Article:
In A New Cookbook, A Celebration Of Friendship & Food Memories
Image Credit: The cover of The Indian Cookbook. Image via Aleph Book Company.

INDIAN food at its best is a culmination of years of dietary habits, gathered knowledge of self and surroundings, and cultivation of preferred flavour profiles. And given the country's diverse geographical terrain and weather conditions, the culinary styles differ from region to region. Be it the nature of ingredients used, the combination of spices, or even the vessels used for cooking -- every bit of the cuisine is and has been deliberated upon over the years and then constructed into a tradition. And yet, it keeps evolving and expanding. Perhaps, that's why Indian cuisine can be called as contemporary as anything in the world.

When Sunita Kohli, the national-award-winning interior designer and author, thought of continuing her food writing exercise, which began with her bestselling The Lucknow Cookbook in 2017, she came up with the idea of assimilating food memories and recipes shared by her friends over these years and putting together a gastronomical memoir, almost an ode to friendship and culinary kinship. 

The India Cookbook: From the Tables of My Friends, Kohli's latest book features recipes from her friends, right from her school and college days and from all walks of life, including Vinod and Chinna Dua, Nalini Singh, Sagarika Ghose, Shabana Azmi, Aruna Sairam, Shashi Tharoor, Shobhaa De, Visalakshi Ramaswamy, Meenakshi Meyyappan, Nalini and P. Chidambaram, Pheroza Godrej, Sharmila Tagore, Richard Holkar, William Dalrymple, Zarine and Sanjay Khan, Najma Currimjee, Shirin and Priya Paul, and many others. The book documents recipes of all kinds -- the relatively familiar comfort foods such as Pakora Karhi, Pongal, Butter Chicken, Dhansak, Vangi Bhaat, and, at the same time, the more unusual ones such as Sat Saag, Nimona, Santula, Mutton ki Karhi, Fesenjan, and Mohan Maas to name a few.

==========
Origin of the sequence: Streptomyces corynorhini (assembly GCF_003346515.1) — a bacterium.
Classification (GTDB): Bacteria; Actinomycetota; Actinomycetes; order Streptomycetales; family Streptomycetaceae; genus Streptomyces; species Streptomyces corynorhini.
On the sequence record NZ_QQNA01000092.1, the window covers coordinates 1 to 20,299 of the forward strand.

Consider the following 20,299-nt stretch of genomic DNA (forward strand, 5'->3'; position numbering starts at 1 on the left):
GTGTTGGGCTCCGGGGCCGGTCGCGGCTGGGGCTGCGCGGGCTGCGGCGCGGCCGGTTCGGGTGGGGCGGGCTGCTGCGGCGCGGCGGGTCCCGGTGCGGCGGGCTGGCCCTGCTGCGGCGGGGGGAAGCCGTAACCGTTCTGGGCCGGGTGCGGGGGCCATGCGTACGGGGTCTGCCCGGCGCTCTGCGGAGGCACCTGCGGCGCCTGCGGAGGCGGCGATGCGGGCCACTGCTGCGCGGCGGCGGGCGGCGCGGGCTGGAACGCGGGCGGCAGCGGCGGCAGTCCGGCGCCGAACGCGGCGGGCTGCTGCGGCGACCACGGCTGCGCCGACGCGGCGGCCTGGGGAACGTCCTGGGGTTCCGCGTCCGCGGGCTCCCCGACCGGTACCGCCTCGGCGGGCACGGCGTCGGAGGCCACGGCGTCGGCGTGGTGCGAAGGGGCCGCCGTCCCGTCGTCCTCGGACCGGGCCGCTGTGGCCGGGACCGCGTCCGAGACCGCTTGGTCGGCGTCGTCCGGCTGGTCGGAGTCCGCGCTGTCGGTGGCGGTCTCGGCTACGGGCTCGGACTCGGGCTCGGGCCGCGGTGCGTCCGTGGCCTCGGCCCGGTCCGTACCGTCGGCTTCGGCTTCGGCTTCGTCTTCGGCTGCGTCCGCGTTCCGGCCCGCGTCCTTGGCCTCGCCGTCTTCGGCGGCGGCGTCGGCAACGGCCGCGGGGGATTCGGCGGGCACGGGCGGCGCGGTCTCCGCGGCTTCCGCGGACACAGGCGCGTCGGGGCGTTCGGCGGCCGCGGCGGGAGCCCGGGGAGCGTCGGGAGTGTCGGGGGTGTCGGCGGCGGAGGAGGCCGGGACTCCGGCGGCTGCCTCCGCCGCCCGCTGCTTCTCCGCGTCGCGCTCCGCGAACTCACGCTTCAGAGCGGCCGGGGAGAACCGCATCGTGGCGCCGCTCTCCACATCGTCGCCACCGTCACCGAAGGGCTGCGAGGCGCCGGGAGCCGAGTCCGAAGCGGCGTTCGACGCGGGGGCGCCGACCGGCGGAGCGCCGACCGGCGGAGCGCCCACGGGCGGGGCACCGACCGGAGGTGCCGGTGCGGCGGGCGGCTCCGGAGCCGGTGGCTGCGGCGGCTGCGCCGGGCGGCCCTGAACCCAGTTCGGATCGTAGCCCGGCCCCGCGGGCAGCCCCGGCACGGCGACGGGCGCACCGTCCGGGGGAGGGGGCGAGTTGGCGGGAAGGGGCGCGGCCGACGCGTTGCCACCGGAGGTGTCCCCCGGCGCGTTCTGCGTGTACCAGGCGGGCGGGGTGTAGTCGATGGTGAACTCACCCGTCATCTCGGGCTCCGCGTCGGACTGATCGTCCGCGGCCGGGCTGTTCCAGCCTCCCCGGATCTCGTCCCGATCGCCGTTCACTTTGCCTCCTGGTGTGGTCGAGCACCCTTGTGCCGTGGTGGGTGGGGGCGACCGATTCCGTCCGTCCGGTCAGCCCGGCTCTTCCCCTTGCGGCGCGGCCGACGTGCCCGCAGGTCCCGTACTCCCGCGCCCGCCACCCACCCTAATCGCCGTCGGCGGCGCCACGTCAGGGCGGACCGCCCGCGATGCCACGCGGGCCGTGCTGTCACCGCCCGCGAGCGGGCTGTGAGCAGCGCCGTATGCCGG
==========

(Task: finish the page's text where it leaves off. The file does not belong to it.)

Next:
Slurrp reached out to Kohli for a quick chat to learn more about her book and how it was made. Edited excerpts below:

⁠⁠How did you come up with the idea of a book such as this? Did you already have these recipes, or did you start gathering the recipes (from your friends) after conceiving the basic idea of the book?

The idea for The India Cookbook presented itself as a eureka moment. When I was asked to quickly put together another cookbook, almost as a corollary to the apparent success of The Lucknow Cookbook, I immediately presented this book idea as I already had many great recipes from my friends around India. Of course, many other recipes were procured later.

                                                                       Sunita Kohli

Recipes, especially heirloom recipes, are often passed on verbally. A lot of entries in your book are familial renditions of traditional regional recipes with measurements etc. Were they always like this, or were these recipes refined/reworked later on and then noted with details on the weight, volume etc of the ingredients?

Yes, many of these recipes are family renditions of traditional regional recipes. Some of my friends had sent them with measurements, et al, whilst others had sent them as they had always had them. So some were even just screenshots taken from their worn-out recipe books! We definitely had to refine them with accurate measurements and other details such as preparation time and the number of people. Also, we formatted all the recipes so that they were easier to read and follow and were based on a consistency of presentation. The formatting was based on what one had done for The Lucknow Cookbook. 

⁠How did you segregate all these recipes? Were they classified according to their places of origin, or the location of the contributor?